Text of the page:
Compressed Air Levitation and the Coanda Effect

What do you want to levitate today? [Latheman666] uses his air compressor to make all kinds of stuff float in mid air. Light bulb, key chain, test tube, ball bearing, tomato… pretty neat trick to try in your shop.

It is interesting to see what physics explain this behavior. The objects do not float just because they are pushed upwards by the airflow, that would be an unstable equilibrium situation. Instead, they obtain lift in a very similar way as the wings of an airplane. Not all objects will levitate using this trick: the object has to be semi-spherical at the top.

[Applied Science] nicely shows this behavior by levitating a screwdriver first, then an identical object but with a flat top. The flat top screwdriver fails to levitate. The curvature provides the path for a smooth airflow, because of the Coanda effect, creating a zone of low pressure at the top, making the situation analogous to that of an airplane wing. Therefore, for this to work, you need an object with some kind of airfoil shaped surface. Another great demonstration is that of [NightHawkInLight], using a high speed camera.

A very impressive experiment that needs nothing more than an air compressor!, we are sure you will try it next time you work with one. For more on this topic of levitation with air streams, check the ping pong ball levitation machine.

23 thoughts on “Compressed Air Levitation and the Coanda Effect

    1. You could do it experimentally – drop it out of an airplane, measure its terminal velocity then provide that in an airflow that’s sufficiently fast to bring it to equilibrium.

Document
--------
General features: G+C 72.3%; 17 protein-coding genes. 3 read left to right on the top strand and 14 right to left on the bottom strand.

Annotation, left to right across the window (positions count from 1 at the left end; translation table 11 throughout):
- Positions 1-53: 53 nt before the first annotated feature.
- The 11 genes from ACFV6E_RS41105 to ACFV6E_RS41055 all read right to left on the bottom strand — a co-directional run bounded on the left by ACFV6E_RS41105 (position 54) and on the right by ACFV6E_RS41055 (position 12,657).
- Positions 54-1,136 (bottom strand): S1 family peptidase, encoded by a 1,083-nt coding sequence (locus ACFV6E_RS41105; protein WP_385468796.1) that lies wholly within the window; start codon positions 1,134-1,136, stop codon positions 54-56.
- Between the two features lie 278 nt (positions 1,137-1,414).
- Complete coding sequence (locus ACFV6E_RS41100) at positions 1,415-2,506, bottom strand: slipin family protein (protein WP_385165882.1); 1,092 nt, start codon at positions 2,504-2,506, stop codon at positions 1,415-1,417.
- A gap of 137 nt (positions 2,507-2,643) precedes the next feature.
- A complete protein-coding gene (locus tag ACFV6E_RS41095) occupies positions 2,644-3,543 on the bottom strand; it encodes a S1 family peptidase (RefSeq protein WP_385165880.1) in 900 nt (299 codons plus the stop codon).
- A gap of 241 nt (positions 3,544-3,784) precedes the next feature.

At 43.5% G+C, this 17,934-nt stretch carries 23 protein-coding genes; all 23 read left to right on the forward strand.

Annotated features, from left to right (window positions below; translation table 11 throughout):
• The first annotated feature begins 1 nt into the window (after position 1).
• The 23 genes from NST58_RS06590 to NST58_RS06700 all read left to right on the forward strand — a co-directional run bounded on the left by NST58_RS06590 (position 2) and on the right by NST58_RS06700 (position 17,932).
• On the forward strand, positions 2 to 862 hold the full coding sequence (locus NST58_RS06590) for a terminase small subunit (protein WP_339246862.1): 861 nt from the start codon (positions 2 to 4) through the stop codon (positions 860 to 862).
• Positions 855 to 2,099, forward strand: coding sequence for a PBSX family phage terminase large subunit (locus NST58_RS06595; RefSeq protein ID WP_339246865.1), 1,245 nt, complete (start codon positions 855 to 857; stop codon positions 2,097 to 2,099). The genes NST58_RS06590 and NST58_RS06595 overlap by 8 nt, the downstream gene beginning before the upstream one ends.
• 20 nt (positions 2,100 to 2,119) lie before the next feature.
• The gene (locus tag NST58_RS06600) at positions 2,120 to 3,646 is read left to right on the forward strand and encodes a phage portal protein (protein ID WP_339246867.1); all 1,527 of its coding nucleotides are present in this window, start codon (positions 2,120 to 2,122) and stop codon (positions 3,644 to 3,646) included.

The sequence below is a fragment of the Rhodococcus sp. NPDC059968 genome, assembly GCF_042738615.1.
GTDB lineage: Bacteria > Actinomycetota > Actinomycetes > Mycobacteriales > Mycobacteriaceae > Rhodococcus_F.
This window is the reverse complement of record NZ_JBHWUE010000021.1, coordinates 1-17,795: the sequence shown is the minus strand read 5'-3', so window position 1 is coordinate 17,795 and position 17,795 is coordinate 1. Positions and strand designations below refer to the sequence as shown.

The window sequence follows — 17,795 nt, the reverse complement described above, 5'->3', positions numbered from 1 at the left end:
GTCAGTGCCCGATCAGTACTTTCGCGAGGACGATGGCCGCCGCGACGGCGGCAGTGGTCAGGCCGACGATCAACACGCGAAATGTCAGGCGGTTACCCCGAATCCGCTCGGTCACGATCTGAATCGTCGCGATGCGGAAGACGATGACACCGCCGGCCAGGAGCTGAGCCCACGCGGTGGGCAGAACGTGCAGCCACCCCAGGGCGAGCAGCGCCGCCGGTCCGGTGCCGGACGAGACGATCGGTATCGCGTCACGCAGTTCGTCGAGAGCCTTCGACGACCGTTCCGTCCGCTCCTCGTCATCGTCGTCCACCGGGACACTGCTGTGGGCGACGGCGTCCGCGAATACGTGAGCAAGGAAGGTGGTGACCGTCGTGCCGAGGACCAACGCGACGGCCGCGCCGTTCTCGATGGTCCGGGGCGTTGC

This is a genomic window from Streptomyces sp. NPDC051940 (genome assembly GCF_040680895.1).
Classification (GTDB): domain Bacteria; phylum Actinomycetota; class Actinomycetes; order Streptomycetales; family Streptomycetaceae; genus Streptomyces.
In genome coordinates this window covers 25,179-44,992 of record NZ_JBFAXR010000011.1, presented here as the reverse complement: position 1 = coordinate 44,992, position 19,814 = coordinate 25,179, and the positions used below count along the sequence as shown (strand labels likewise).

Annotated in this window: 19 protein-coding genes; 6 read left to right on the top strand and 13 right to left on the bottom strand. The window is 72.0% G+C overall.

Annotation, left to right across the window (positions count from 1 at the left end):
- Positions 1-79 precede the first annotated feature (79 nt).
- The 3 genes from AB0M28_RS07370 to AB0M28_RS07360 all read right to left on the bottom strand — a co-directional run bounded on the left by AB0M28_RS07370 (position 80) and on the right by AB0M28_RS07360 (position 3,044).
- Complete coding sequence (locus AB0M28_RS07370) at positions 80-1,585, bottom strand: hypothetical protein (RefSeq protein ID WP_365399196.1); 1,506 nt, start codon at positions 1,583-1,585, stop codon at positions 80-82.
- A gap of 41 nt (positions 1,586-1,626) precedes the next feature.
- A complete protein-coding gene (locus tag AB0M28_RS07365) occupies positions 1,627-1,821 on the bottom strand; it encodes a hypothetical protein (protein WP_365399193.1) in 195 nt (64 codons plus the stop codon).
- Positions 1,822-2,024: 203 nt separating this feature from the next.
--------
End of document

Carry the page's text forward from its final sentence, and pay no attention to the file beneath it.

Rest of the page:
Though less fun, you can take data from the quora page listed below, which gives about 418 ft/s terminal velocity, and doing this in a one foot diameter tube would require 328ft³/s or 19,698 ft³/min (CFM) of airflow. As you increase the size of the tube, the airflow requirement increases as the square of the diameter.

      Note that your computer fans are rated in the tens or hundreds of CFM. Ever been to one of those skydiving wind tunnels? Yeah, that.

      https://www.quora.com/What-is-the-terminal-velocity-of-a-bowling-ball

  1. The link on the Coanda effect in the article has my favorite explanation: surface tension pulling air downward as it passes over the curved surface. In order to take horizontally (or upwards) moving air and have it moving down afterwards, there has to be an equal and opposite force pressing up on the wing.

    This makes calculating how much air you need to flow easier. Assume air passing over the head of the lightbulb is diverted 90 degrees. Calculate out how much mass of air you’d need to do that in order to lift the bulb. Done. No spooky “low pressure” zones needed. Just Newton’s Third.

  2. An aside, but the V8 F1 cars of a few years ago made use of the coanda effect to direct their exhaust gases towards the rear diffuser.
    It was found in earlier seasons that good gains could be made by utilising the high speed exhaust gas to ‘seal’ the edges of the rear diffuser and create more downforce, an idea that was banned by specifying that the exhausts had to exit in a certain position and angle upwards.
    Never to be deterred the ingenious engineers made use of a duct and the coanda effect to ‘bend’ the passage of the air back down towards the diffuser again.
    A very tricky thing to balance though as the engine operated over a wide band and therefore had a very large variation in exhaust gas temperature, mass flow and velocity; but they made it work!
    Meanwhile I’m sat in my garage giggling at a levitating screwdriver.

  3. Formula one used this to shape and direct the exhaust gases to drive the rear diffusor a few years ago.

    Watch “The #TechF1Show – F1’s ‘Coanda’ exhausts explained” on YouTube

  4. The fascinating aspect is the amount of stability. Just thinking out loud, is this more efficient than a helicopter? Could the every-person (WKA every-man) flying car be developed from this?

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